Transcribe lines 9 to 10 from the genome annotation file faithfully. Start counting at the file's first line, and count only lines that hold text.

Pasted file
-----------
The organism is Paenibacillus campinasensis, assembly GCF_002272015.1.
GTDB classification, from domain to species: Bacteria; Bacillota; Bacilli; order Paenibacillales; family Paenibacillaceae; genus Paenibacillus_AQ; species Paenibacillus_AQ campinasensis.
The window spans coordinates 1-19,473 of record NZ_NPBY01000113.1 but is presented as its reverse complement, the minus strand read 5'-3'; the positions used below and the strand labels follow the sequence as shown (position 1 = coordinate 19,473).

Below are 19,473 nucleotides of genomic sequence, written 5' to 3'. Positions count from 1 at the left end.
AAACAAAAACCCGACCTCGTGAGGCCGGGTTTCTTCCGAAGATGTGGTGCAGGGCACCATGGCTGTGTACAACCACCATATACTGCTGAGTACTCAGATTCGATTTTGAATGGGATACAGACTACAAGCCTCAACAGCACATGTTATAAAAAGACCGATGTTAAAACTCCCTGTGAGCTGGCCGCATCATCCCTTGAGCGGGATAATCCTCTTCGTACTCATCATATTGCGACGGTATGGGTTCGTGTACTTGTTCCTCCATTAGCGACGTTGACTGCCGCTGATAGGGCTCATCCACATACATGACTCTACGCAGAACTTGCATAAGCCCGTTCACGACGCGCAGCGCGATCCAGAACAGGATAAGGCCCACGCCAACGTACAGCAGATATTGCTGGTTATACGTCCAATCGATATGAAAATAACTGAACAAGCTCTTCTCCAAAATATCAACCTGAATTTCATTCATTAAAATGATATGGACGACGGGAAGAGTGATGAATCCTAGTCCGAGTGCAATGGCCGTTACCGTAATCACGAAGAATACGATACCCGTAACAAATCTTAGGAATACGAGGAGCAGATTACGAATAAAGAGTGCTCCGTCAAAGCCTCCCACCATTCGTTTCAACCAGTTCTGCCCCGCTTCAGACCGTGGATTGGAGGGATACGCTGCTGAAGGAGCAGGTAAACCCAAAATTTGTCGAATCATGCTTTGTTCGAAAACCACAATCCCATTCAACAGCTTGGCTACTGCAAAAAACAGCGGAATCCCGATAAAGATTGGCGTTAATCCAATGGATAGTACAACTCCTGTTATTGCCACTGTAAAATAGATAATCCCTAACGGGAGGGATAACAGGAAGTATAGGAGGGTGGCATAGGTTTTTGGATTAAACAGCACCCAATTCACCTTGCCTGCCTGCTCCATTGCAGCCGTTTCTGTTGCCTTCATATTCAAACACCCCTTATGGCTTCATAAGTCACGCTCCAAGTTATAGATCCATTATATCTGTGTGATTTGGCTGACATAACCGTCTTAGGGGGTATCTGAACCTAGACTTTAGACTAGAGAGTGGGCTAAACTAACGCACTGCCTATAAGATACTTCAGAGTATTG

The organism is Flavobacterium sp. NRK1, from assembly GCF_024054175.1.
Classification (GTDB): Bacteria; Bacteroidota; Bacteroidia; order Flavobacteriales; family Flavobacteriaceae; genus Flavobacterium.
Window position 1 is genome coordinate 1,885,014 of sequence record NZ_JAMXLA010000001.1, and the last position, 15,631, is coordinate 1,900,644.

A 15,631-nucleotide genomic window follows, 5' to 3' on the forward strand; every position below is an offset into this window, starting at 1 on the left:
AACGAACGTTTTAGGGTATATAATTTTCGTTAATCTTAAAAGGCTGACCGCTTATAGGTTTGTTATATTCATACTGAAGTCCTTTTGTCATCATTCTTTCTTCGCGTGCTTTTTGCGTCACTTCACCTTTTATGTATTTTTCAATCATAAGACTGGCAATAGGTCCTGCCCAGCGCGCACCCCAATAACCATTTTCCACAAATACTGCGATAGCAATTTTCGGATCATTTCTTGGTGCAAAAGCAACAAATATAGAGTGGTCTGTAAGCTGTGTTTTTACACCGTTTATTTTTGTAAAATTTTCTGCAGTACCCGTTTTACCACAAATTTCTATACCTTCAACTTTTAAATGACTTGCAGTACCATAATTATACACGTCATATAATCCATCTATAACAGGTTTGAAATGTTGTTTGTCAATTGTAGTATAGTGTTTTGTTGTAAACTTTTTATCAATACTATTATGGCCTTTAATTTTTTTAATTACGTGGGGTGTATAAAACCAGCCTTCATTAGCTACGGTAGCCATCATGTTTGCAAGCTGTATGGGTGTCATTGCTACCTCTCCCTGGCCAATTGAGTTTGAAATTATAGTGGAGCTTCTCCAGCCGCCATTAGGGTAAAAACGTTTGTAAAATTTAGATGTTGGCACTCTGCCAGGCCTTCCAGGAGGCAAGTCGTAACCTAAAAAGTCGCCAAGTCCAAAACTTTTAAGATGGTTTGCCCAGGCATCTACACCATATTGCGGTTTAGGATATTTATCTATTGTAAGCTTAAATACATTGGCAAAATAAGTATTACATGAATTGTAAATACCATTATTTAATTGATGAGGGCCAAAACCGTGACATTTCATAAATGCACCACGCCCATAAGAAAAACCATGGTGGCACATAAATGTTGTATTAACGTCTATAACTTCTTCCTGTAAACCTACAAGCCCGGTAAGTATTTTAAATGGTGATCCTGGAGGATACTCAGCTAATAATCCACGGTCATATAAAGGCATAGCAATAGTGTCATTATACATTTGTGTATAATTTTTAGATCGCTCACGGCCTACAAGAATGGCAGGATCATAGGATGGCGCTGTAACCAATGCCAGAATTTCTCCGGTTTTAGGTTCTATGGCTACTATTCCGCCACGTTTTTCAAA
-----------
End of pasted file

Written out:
A 15,631-nucleotide genomic window follows, 5' to 3' on the forward strand; every position below is an offset into this window, starting at 1 on the left:
AACGAACGTTTTAGGGTATATAATTTTCGTTAATCTTAAAAGGCTGACCGCTTATAGGTTTGTTATATTCATACTGAAGTCCTTTTGTCATCATTCTTTCTTCGCGTGCTTTTTGCGTCACTTCACCTTTTATGTATTTTTCAATCATAAGACTGGCAATAGGTCCTGCCCAGCGCGCACCCCAATAACCATTTTCCACAAATACTGCGATAGCAATTTTCGGATCATTTCTTGGTGCAAAAGCAACAAATATAGAGTGGTCTGTAAGCTGTGTTTTTACACCGTTTATTTTTGTAAAATTTTCTGCAGTACCCGTTTTACCACAAATTTCTATACCTTCAACTTTTAAATGACTTGCAGTACCATAATTATACACGTCATATAATCCATCTATAACAGGTTTGAAATGTTGTTTGTCAATTGTAGTATAGTGTTTTGTTGTAAACTTTTTATCAATACTATTATGGCCTTTAATTTTTTTAATTACGTGGGGTGTATAAAACCAGCCTTCATTAGCTACGGTAGCCATCATGTTTGCAAGCTGTATGGGTGTCATTGCTACCTCTCCCTGGCCAATTGAGTTTGAAATTATAGTGGAGCTTCTCCAGCCGCCATTAGGGTAAAAACGTTTGTAAAATTTAGATGTTGGCACTCTGCCAGGCCTTCCAGGAGGCAAGTCGTAACCTAAAAAGTCGCCAAGTCCAAAACTTTTAAGATGGTTTGCCCAGGCATCTACACCATATTGCGGTTTAGGATATTTATCTATTGTAAGCTTAAATACATTGGCAAAATAAGTATTACATGAATTGTAAATACCATTATTTAATTGATGAGGGCCAAAACCGTGACATTTCATAAATGCACCACGCCCATAAGAAAAACCATGGTGGCACATAAATGTTGTATTAACGTCTATAACTTCTTCCTGTAAACCTACAAGCCCGGTAAGTATTTTAAATGGTGATCCTGGAGGATACTCAGCTAATAATCCACGGTCATATAAAGGCATAGCAATAGTGTCATTATACATTTGTGTATAATTTTTAGATCGCTCACGGCCTACAAGAATGGCAGGATCATAGGATGGCGCTGTAACCAATGCCAGAATTTCTCCGGTTTTAGGTTCTATGGCTACTATTCCGCCACGTTTTTCAAA